Do you RTFR? I used to. I would run through every word of a recipe, then reread it twice to really get in under my skin, create a shopping list and mentally time the dish so I’d know exactly when it would be ready. I’d prep ingredients and place them in little bowls along a spotless mise. We never ate dinner at 10 p.m.
Okay, fine–perhaps I am looking back at my earlier cooking endeavors through a thick pane of rose-colored glasses, because my husband over there actually remembers the umpteen thousand times that he’s had to run back to the store because I forgot we were out of flour or olive oil, and his business analyst mind, it is more time efficient for the sous-chef to step out of the kitchen. He knows my mise is a mess, but he’d never sell me out. He also is all-too-aware that “I’m going to cook tonight!” means “better buy some fruit and maybe a baguette at the store to hold me over until at least 9 p.m.”
Yet, never has my absence of RTFR been as bad as it has been lately. In nearly every recipe I have cooked lately, I have hit a step that makes me go “d’oh!” from the “take wood chips that have been soaking for 30 or more minutes” to the “take peeled, cooled and chopped tomatoes.” Worse, I always get pissy and oppositional with it — “well, you should have said that earlier” — which of course, it did.
But last night was a classic, because not only had I completely missed a major part of a recipe, that part? It was in the title. But really, who the heck oil-poaches a summer squash? I sure wasn’t going to. My supply of olive oil, lack of desire to eat ten thousand calories and the price of a bottle of the good stuff aside, I just didn’t see the point. But what had drawn me to the recipe–a sausage, onion and fresh breadcrumb filling–didn’t hinge on the poaching so I decided to do something radical and bake them instead.
I also made a few adjustments, the first of which was prayer. I actually bought three of these round squash at the Greenmarket nearly 10 days earlier, and hoped against hope that they’d make it until I had time to cook with them. To this I say, hooray for farm fresh produce because they were alive and kicking, though not exactly happy with my evil, surgical plans for them. Such is the life of a squash, I suppose.
My other changes were just to adjust it to personal taste, including a couple tablespoons of tomato paste and a minced clove of garlic in the filling. I think some extra herbs, such as thyme, would have also been excellent in the filling, but otherwise I’d make it again in a heartbeat.
One more thing, although it is a little goofy: as I scooped the squash guts out of them, I was hit with the most uncanny smell: fall. I know how ridiculous this sounds, but they smelled exactly like the inside of an acorn or butternut squash. In my mind, summer and winter squash have never had anything in common besides a name; they cook and taste so differently, I never consider their molecular overlap. But these guys really smelled like fall cooking, and it got me thinking about the apple butter in the fridge from Elise, and leaf-peeping and silly pumpkins (via NotMartha), and well, I can’t wait.
One year ago: Punishments (Punitions)
Stuffed Rond de Nice Squash Poached in Olive Oil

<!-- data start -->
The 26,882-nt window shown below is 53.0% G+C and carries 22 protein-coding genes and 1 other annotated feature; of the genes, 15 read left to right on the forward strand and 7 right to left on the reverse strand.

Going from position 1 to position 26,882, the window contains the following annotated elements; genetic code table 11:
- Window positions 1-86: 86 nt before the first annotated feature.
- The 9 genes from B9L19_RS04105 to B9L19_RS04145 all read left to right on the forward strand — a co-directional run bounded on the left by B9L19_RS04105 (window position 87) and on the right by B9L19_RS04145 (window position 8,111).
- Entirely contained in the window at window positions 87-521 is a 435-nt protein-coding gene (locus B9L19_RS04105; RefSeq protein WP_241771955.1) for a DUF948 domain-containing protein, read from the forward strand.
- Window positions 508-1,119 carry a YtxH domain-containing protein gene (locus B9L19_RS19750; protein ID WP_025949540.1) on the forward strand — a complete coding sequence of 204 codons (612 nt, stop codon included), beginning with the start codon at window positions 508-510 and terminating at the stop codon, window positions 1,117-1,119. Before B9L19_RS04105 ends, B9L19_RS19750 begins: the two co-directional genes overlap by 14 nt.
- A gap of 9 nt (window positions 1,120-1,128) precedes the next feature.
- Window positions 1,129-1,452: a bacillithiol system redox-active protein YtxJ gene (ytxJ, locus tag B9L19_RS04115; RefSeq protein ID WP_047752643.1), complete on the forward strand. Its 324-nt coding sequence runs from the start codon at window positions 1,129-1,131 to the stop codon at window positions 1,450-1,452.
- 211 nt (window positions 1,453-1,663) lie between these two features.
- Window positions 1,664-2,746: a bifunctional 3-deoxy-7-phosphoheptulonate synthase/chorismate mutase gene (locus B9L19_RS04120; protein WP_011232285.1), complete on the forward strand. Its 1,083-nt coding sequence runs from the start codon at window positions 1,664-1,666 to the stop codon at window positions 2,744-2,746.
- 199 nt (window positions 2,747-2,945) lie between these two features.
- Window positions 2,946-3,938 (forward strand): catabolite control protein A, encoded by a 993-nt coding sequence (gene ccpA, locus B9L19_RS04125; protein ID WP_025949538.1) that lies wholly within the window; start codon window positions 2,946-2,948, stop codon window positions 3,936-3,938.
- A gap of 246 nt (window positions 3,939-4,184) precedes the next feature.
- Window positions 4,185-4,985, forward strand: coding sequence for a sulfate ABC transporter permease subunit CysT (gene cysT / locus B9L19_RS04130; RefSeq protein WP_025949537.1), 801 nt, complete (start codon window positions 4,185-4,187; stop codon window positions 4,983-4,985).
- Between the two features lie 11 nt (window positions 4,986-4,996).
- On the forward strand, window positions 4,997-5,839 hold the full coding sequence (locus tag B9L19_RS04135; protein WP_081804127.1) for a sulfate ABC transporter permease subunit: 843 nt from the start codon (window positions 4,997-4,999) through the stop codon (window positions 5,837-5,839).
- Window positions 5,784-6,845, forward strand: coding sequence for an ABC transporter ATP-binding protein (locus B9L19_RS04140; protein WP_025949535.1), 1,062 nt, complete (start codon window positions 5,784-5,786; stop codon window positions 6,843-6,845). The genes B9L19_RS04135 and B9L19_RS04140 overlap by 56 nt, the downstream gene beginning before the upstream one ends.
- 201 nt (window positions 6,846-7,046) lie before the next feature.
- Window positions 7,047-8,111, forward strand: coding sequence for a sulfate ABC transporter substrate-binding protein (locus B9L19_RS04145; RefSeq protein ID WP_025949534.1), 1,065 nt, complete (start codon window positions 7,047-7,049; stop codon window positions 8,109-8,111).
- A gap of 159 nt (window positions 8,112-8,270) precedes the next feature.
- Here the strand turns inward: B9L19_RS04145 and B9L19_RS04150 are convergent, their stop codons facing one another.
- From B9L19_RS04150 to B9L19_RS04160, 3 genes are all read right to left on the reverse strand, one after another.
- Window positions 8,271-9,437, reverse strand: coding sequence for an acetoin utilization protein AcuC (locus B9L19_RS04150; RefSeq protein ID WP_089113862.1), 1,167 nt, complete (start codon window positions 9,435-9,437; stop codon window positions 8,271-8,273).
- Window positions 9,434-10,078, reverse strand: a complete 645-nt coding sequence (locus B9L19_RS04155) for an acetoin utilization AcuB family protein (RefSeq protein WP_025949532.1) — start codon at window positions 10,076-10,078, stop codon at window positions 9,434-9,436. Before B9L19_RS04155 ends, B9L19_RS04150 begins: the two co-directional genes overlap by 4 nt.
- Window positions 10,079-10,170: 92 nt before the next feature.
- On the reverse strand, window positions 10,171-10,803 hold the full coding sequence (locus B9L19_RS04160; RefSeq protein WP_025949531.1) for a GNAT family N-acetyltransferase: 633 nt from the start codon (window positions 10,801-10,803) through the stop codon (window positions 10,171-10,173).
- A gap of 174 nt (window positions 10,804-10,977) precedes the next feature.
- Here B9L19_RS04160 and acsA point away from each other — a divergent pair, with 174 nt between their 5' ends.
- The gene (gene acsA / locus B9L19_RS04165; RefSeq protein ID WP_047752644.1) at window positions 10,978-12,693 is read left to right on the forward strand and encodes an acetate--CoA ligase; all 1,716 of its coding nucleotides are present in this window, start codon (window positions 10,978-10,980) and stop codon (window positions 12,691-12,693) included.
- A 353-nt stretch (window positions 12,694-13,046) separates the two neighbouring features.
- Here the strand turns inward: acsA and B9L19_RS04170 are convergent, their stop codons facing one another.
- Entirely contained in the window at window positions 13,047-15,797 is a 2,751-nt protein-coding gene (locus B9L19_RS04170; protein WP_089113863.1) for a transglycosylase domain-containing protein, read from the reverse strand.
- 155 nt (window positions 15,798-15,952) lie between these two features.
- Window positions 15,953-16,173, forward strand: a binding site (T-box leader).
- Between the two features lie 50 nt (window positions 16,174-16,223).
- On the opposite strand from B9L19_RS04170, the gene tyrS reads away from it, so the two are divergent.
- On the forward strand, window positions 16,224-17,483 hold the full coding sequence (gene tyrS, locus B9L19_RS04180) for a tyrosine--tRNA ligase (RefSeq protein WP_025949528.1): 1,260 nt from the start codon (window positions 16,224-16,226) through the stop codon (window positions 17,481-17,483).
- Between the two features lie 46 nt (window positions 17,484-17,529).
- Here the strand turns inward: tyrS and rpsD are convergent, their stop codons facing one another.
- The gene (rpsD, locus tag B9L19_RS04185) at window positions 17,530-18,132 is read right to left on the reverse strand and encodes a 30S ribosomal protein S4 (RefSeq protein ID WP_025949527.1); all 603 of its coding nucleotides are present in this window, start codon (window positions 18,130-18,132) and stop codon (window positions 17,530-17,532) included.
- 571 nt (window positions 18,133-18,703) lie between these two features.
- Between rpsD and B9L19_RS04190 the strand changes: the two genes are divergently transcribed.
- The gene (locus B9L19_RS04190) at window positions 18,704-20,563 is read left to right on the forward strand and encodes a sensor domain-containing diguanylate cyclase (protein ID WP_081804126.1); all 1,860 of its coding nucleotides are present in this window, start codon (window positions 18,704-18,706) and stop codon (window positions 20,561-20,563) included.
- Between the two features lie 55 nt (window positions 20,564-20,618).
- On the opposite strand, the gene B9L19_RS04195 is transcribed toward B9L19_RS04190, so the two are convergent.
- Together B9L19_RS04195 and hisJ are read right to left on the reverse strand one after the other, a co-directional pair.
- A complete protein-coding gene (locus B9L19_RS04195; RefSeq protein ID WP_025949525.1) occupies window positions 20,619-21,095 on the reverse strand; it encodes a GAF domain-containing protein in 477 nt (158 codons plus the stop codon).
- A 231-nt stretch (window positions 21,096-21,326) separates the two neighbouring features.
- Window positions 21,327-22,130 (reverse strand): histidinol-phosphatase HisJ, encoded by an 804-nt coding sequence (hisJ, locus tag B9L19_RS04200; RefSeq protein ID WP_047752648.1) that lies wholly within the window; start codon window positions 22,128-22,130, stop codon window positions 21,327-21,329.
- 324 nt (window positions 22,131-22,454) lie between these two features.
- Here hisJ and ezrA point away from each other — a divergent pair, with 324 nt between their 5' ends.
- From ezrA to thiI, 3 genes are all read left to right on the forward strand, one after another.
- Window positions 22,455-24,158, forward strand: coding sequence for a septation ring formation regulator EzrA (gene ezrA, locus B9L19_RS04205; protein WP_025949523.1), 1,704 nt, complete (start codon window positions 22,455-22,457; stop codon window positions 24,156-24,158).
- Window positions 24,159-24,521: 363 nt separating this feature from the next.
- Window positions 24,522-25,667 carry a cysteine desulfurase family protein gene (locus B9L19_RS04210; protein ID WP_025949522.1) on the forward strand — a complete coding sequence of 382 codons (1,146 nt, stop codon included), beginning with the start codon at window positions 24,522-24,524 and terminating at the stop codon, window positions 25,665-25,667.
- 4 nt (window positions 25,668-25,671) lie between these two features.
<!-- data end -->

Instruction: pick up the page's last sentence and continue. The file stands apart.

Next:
Adapted from Daniel Patterson, of Coi in San Francisco, via the New York Times, 8/19/07
2 1/2 pounds rond de Nice squash (about 6), (large zucchini, either cut in half lengthwise or cut into pieces 2-inches tall and scooped out, may be substituted for rond de Nice.)
1 tablespoon, olive oil
1 onion, minced
1 clove of garlic, minced (optional)
1/3 pound loose mild Italian sausage
2 to 3 tablespoons tomato paste (optional)
1/2 cup breadcrumbs
2 tablespoons chopped parsley
Freshly ground black pepper
1 tablespoon chopped fresh thyme (optional)
If poaching in oil:
1 sprig rosemary
1/2 bunch of thyme
20 whole black peppercorns
1 head garlic, cut in half
2 to 3 1/2 cups olive oil
1. Preheat oven to 300 degrees. Cut a small slice from the bottom of a rond de Nice squash so that it sits flat. Cut the top, about 2-inches from the stem end, leaving a nice wide hole. Using a spoon, scoop out the insides, leaving a 1/4-inch thick wall of squash on all sides. Trim the top of the squash. Set the squash flesh aside. Repeat with the remaining squash. Season the inside of each squash with salt and turn upside down onto a plate. (The salt will draw out the moisture.)
2. In a large saucepan, heat 1 tablespoon of the olive oil over low heat. Add the onion, garlic (optional) and a pinch of salt and cook until tender. Add the sausage, raise the heat to medium, and cook, stirring often to break up the sausage, until it is no longer pink.
3. Finely chop the reserved squash flesh and add it to the onion-sausage mixture with some salt. Cook uncovered, stirring occasionally, until the squash is tender, about 5 minutes. Add the tomato paste, if using, and cook for one minute longer.
4. Using a slotted spoon, transfer the mixture to a mixing bowl, leaving the excess liquid in the pot. Stir in the breadcrumbs and parsley and season to taste with salt and black pepper.
5. Turn the squash right-side up and stuff them with the squash-sausage filling. If poaching in olive oil, place in a pot fitted with a lid and just large enough to hold them snug. Pour the 2 to 3 1/2 cups olive oil into the pan around the squash, enough to rise just to the top. Add the rosemary, thyme, peppercorns and garlic and cover. If baking without olive oil, spread a teaspoon or two of olive oil at the bottom of a baking dish big enough to hold the squash snug, place them inside, and cover the dish. For both, cook in the oven until the squash is tender when pierced with a knife, about 45 to 60 minutes.
The squash can be served immediately or cooled, in or out of the oil, and reheated later.